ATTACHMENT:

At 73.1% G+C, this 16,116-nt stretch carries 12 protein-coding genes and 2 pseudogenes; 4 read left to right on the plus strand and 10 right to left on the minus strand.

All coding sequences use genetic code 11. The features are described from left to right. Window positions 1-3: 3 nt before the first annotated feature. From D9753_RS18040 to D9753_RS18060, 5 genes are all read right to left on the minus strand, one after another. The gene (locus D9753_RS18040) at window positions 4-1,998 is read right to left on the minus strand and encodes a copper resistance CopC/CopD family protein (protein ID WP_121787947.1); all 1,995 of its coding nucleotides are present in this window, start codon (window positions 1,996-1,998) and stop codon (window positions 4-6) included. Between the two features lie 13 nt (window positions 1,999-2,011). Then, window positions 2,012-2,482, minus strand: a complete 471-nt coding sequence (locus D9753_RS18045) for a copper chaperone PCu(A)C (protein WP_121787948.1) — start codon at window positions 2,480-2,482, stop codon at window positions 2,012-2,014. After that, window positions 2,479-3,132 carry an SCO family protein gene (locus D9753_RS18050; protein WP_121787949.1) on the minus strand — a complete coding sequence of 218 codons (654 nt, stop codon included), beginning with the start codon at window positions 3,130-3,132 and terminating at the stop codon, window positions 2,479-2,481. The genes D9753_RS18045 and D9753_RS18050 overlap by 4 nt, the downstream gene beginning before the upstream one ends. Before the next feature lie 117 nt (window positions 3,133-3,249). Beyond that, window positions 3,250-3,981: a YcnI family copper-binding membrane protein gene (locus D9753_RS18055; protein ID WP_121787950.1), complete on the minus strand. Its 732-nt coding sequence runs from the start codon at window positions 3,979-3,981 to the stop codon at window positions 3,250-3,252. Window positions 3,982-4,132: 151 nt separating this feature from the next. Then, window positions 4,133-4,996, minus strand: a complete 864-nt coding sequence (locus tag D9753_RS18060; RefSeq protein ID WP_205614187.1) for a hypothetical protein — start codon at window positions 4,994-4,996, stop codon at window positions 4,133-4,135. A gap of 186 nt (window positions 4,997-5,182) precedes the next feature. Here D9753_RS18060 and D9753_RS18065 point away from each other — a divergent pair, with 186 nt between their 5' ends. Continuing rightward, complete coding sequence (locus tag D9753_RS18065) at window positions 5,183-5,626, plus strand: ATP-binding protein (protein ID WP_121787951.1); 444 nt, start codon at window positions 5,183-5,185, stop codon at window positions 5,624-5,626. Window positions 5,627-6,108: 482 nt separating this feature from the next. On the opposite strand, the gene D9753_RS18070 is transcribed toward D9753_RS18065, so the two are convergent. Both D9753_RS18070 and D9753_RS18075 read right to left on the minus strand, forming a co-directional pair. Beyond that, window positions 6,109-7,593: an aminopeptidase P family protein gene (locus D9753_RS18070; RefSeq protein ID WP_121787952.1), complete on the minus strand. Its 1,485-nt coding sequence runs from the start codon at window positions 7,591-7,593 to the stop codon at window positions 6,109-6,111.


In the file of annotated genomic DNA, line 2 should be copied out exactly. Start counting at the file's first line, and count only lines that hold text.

All coding sequences use genetic code 11. The features are described from left to right. Window positions 1-3: 3 nt before the first annotated feature. From D9753_RS18040 to D9753_RS18060, 5 genes are all read right to left on the minus strand, one after another. The gene (locus D9753_RS18040) at window positions 4-1,998 is read right to left on the minus strand and encodes a copper resistance CopC/CopD family protein (protein ID WP_121787947.1); all 1,995 of its coding nucleotides are present in this window, start codon (window positions 1,996-1,998) and stop codon (window positions 4-6) included. Between the two features lie 13 nt (window positions 1,999-2,011). Then, window positions 2,012-2,482, minus strand: a complete 471-nt coding sequence (locus D9753_RS18045) for a copper chaperone PCu(A)C (protein WP_121787948.1) — start codon at window positions 2,480-2,482, stop codon at window positions 2,012-2,014. After that, window positions 2,479-3,132 carry an SCO family protein gene (locus D9753_RS18050; protein WP_121787949.1) on the minus strand — a complete coding sequence of 218 codons (654 nt, stop codon included), beginning with the start codon at window positions 3,130-3,132 and terminating at the stop codon, window positions 2,479-2,481. The genes D9753_RS18045 and D9753_RS18050 overlap by 4 nt, the downstream gene beginning before the upstream one ends. Before the next feature lie 117 nt (window positions 3,133-3,249). Beyond that, window positions 3,250-3,981: a YcnI family copper-binding membrane protein gene (locus D9753_RS18055; protein ID WP_121787950.1), complete on the minus strand. Its 732-nt coding sequence runs from the start codon at window positions 3,979-3,981 to the stop codon at window positions 3,250-3,252. Window positions 3,982-4,132: 151 nt separating this feature from the next. Then, window positions 4,133-4,996, minus strand: a complete 864-nt coding sequence (locus tag D9753_RS18060; RefSeq protein ID WP_205614187.1) for a hypothetical protein — start codon at window positions 4,994-4,996, stop codon at window positions 4,133-4,135. A gap of 186 nt (window positions 4,997-5,182) precedes the next feature. Here D9753_RS18060 and D9753_RS18065 point away from each other — a divergent pair, with 186 nt between their 5' ends. Continuing rightward, complete coding sequence (locus tag D9753_RS18065) at window positions 5,183-5,626, plus strand: ATP-binding protein (protein ID WP_121787951.1); 444 nt, start codon at window positions 5,183-5,185, stop codon at window positions 5,624-5,626. Window positions 5,627-6,108: 482 nt separating this feature from the next. On the opposite strand, the gene D9753_RS18070 is transcribed toward D9753_RS18065, so the two are convergent. Both D9753_RS18070 and D9753_RS18075 read right to left on the minus strand, forming a co-directional pair. Beyond that, window positions 6,109-7,593: an aminopeptidase P family protein gene (locus D9753_RS18070; RefSeq protein ID WP_121787952.1), complete on the minus strand. Its 1,485-nt coding sequence runs from the start codon at window positions 7,591-7,593 to the stop codon at window positions 6,109-6,111.